Imaging team lends expertise to racehorse studies
Veterinary equine cardiologists and orthopaedic specialists collaborate with magnetic resonance imaging experts to gain insights into heart health and leg fractures in racehorses.
Specialists in equine health at the Dick Vet have joined forces with imaging teams in the University’s Medical College to advance understanding of heart health and leg fractures in horses.
A collaboration between equine cardiologists and imaging experts has developed a non-invasive approach to study fibres in the hearts of horses.
The team sought to evaluate the patterns of small fibres in the left atrium, or chamber, of the equine heart, which is useful knowledge in developing techniques to identify electrical activity in the heart.
Equine cardiology experts and teams from Edinburgh Imaging used scanning technologies, known as diffusion tensor MR and micro CT, to create detailed images of post-mortem specimens from horses.
Both techniques led to excellent visualisation of the three-dimensional organisation of fibre tracts within the heart chamber.
These techniques allow detailed insights into the specimens without any lasting physical effects on the samples, so that anatomical features can be preserved for further study.
The equine cardiology team is currently analysing the data from the scans.
Applying non-destructive imaging techniques to better understand the anatomy of equine hearts has shown to be a valuable approach, which we hope can inform efforts to develop methods of studying electrical activity in the heart – an important indicator of heart health.
In a separate project, experts from Edinburgh Imaging collaborated with equine orthopaedic specialists at the Dick Vet on imaging of the Thorougbred fetlock – the high motion joint between a horse’s knee and hoof.
The team used a newly installed 3T Siemens Skyra MR scanner to capture images of 17 limbs recovered from horse cadavers.
Researchers hope to use MR look for biological indications to help predict fracture occurrence in athletic horses, whose bones becomes more dense as they train.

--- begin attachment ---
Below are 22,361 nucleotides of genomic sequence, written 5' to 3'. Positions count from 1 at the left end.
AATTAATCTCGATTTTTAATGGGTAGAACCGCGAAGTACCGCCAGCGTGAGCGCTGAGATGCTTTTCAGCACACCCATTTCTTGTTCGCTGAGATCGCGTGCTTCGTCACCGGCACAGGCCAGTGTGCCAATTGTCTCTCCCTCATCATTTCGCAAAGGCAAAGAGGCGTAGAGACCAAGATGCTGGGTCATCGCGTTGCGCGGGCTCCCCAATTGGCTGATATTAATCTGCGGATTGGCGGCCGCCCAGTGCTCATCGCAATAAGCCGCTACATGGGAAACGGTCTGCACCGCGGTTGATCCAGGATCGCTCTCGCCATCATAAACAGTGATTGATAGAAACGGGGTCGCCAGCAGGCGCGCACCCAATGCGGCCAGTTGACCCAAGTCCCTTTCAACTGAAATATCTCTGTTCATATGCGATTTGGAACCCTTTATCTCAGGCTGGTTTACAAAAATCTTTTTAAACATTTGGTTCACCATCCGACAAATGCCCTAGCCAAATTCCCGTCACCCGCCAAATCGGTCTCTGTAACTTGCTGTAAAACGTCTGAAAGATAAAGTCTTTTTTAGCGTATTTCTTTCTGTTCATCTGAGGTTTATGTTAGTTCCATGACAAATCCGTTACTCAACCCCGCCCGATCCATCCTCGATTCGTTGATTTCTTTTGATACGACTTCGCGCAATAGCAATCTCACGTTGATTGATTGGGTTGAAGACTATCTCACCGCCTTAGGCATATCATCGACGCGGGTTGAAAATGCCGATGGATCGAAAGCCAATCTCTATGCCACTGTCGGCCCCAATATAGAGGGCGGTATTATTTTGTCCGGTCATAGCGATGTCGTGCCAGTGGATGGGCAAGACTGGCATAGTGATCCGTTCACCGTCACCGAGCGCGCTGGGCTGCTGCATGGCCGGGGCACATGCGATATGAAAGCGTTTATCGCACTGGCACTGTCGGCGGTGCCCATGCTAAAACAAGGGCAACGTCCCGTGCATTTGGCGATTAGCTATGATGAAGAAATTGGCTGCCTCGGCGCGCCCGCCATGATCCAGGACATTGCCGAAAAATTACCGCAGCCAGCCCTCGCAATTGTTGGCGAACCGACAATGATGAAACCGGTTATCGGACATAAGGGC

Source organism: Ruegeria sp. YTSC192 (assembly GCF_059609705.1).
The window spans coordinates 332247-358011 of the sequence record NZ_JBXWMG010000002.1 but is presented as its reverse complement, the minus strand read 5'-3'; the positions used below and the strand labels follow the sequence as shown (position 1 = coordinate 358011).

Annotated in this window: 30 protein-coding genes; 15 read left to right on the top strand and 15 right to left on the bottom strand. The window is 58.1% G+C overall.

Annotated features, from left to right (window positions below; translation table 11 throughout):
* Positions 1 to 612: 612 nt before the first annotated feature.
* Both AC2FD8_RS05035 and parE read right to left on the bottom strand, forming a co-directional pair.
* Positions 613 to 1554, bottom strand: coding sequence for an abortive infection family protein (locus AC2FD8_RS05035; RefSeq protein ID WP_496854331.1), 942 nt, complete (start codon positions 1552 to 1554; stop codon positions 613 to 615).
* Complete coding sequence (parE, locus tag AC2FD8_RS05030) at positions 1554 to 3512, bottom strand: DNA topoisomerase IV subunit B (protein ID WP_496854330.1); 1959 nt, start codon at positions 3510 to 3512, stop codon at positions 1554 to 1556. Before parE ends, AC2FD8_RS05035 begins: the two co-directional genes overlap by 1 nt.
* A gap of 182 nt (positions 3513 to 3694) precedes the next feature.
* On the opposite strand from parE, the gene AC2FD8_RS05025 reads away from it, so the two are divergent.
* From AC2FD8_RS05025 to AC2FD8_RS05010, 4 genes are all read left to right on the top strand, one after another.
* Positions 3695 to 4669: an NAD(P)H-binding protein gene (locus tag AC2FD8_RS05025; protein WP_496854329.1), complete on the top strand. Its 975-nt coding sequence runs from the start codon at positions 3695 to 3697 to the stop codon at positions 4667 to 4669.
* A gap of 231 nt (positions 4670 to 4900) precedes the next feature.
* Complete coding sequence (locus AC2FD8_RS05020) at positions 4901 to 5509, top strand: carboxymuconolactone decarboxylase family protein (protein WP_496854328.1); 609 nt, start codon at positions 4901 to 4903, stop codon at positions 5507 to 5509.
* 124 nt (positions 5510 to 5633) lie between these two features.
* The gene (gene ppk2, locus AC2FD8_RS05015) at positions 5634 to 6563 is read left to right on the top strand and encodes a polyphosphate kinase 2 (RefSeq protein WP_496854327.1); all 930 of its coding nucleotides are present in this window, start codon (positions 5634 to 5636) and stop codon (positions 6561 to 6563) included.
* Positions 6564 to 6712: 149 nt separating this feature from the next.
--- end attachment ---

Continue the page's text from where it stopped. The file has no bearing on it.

MR spectroscopy has been used to predict the likelihood of fractures in women with osteoporosis, in whom an inverse process occurs – the fat content of the bone increases as the bone mineral density decreases.
The MR spectroscopy fat measurement will be compared to microscopic analysis.
The scanner forms part of the advanced imaging services available at the Dick Vet’s Large Animal Research Imaging Facility (LARIF).
To continue their collaboration, the teams from Edinburgh Imaging, Equine Orthopaedics and Equine Diagnostic Imaging will seek to investigate early changes that occur in the course of palmar osteochondral disease, a condition encountered in more than 50 per cent of racing Thoroughbreds.
Research was funded by the Horseracing Betting Levy Board.
I hope these advanced imaging studies will give us further insights into how fractures occur in horses, which may help in future prevention and timely treatment.
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The Royal (Dick) School of Veterinary Studies is a one-of-a-kind centre of excellence in clinical activity, teaching and research. Our purpose-built campus, set against the backdrop of the beautiful Pentland Hills Regional Park, is home to more than eight hundred staff and almost fourteen hundred students, all of whom contribute to our exceptional community ethos.
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The Hospital for Small Animals
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